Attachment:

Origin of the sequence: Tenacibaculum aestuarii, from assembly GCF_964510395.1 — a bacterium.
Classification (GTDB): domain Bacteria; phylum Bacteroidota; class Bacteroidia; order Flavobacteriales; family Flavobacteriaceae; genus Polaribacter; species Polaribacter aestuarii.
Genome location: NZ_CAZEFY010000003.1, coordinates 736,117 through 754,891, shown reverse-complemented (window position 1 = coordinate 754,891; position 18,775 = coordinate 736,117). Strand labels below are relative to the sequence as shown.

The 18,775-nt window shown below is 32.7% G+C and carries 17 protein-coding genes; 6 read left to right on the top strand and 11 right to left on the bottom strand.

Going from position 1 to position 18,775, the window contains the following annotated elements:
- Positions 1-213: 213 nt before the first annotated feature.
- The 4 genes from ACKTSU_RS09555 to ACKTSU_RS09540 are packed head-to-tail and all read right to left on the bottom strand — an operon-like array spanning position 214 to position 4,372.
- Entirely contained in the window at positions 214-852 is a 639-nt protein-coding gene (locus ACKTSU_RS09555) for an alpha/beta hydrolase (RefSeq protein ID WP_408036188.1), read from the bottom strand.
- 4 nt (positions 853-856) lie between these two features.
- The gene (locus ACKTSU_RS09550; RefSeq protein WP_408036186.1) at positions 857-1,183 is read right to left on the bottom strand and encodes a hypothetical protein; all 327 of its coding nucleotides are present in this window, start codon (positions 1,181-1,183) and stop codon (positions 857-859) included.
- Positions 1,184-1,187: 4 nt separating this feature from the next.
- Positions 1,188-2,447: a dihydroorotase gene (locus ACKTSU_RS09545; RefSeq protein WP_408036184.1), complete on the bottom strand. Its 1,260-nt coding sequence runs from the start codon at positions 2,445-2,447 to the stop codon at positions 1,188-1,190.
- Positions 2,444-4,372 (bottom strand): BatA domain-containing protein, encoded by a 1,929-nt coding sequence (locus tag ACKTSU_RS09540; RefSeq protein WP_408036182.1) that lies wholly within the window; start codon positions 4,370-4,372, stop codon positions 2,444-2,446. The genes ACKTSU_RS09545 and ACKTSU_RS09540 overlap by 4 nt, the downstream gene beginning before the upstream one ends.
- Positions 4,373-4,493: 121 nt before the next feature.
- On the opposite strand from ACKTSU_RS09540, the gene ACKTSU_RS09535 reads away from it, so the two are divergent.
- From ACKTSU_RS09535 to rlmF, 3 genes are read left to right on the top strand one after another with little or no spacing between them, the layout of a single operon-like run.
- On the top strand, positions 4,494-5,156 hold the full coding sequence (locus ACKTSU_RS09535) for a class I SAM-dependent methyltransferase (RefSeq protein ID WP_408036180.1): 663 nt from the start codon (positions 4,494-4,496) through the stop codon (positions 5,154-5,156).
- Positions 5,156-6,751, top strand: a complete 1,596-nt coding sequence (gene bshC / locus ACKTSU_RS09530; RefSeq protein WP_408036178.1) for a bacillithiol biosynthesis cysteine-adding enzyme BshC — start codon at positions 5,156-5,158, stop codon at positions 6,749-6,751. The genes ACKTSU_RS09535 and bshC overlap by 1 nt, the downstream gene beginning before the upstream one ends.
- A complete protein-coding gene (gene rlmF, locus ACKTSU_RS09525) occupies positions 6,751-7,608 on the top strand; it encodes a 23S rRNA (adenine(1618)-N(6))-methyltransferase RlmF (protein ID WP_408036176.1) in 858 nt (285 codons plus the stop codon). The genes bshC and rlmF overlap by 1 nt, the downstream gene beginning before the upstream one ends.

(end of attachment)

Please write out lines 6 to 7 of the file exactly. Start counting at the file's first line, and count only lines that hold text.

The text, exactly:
- Positions 1-213: 213 nt before the first annotated feature.
- The 4 genes from ACKTSU_RS09555 to ACKTSU_RS09540 are packed head-to-tail and all read right to left on the bottom strand — an operon-like array spanning position 214 to position 4,372.